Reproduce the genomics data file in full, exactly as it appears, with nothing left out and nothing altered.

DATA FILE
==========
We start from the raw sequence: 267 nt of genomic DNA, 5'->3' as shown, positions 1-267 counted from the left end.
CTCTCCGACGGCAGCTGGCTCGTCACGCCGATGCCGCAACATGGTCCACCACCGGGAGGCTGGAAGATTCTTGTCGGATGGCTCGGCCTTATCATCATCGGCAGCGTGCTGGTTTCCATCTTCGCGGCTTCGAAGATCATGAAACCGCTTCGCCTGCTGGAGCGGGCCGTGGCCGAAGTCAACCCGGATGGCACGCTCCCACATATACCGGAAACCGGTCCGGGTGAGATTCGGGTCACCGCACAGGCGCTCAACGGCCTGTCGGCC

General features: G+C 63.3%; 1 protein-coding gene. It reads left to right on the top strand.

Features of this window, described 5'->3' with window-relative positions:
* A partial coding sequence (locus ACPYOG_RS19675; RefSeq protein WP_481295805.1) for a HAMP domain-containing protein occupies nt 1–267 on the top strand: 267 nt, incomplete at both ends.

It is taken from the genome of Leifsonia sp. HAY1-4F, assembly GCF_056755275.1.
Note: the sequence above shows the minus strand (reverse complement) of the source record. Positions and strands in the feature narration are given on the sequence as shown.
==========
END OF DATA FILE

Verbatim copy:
We start from the raw sequence: 267 nt of genomic DNA, 5'->3' as shown, positions 1-267 counted from the left end.
CTCTCCGACGGCAGCTGGCTCGTCACGCCGATGCCGCAACATGGTCCACCACCGGGAGGCTGGAAGATTCTTGTCGGATGGCTCGGCCTTATCATCATCGGCAGCGTGCTGGTTTCCATCTTCGCGGCTTCGAAGATCATGAAACCGCTTCGCCTGCTGGAGCGGGCCGTGGCCGAAGTCAACCCGGATGGCACGCTCCCACATATACCGGAAACCGGTCCGGGTGAGATTCGGGTCACCGCACAGGCGCTCAACGGCCTGTCGGCC

General features: G+C 63.3%; 1 protein-coding gene. It reads left to right on the top strand.

Features of this window, described 5'->3' with window-relative positions:
* A partial coding sequence (locus ACPYOG_RS19675; RefSeq protein WP_481295805.1) for a HAMP domain-containing protein occupies nt 1–267 on the top strand: 267 nt, incomplete at both ends.

It is taken from the genome of Leifsonia sp. HAY1-4F, assembly GCF_056755275.1.
Note: the sequence above shows the minus strand (reverse complement) of the source record. Positions and strands in the feature narration are given on the sequence as shown.